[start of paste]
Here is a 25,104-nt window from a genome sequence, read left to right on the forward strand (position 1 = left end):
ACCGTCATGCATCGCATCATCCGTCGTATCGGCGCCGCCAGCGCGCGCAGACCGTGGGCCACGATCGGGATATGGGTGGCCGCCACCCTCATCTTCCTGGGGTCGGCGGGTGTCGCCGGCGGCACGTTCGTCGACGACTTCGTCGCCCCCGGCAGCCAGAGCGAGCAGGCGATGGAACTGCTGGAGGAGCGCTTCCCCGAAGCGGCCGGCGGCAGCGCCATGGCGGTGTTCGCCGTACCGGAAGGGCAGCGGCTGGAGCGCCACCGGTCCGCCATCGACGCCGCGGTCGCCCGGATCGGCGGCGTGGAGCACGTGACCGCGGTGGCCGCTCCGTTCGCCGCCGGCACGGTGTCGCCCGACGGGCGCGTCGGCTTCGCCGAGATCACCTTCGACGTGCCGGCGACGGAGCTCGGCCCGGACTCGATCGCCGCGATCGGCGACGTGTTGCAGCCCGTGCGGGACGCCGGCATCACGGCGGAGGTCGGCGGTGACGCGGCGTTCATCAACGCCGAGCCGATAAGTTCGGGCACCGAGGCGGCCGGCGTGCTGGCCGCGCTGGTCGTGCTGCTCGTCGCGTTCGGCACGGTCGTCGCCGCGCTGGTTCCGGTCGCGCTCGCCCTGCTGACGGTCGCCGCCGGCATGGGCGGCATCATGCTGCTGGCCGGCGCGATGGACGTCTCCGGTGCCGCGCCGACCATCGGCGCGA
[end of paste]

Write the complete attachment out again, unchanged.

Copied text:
Here is a 25,104-nt window from a genome sequence, read left to right on the forward strand (position 1 = left end):
ACCGTCATGCATCGCATCATCCGTCGTATCGGCGCCGCCAGCGCGCGCAGACCGTGGGCCACGATCGGGATATGGGTGGCCGCCACCCTCATCTTCCTGGGGTCGGCGGGTGTCGCCGGCGGCACGTTCGTCGACGACTTCGTCGCCCCCGGCAGCCAGAGCGAGCAGGCGATGGAACTGCTGGAGGAGCGCTTCCCCGAAGCGGCCGGCGGCAGCGCCATGGCGGTGTTCGCCGTACCGGAAGGGCAGCGGCTGGAGCGCCACCGGTCCGCCATCGACGCCGCGGTCGCCCGGATCGGCGGCGTGGAGCACGTGACCGCGGTGGCCGCTCCGTTCGCCGCCGGCACGGTGTCGCCCGACGGGCGCGTCGGCTTCGCCGAGATCACCTTCGACGTGCCGGCGACGGAGCTCGGCCCGGACTCGATCGCCGCGATCGGCGACGTGTTGCAGCCCGTGCGGGACGCCGGCATCACGGCGGAGGTCGGCGGTGACGCGGCGTTCATCAACGCCGAGCCGATAAGTTCGGGCACCGAGGCGGCCGGCGTGCTGGCCGCGCTGGTCGTGCTGCTCGTCGCGTTCGGCACGGTCGTCGCCGCGCTGGTTCCGGTCGCGCTCGCCCTGCTGACGGTCGCCGCCGGCATGGGCGGCATCATGCTGCTGGCCGGCGCGATGGACGTCTCCGGTGCCGCGCCGACCATCGGCGCGA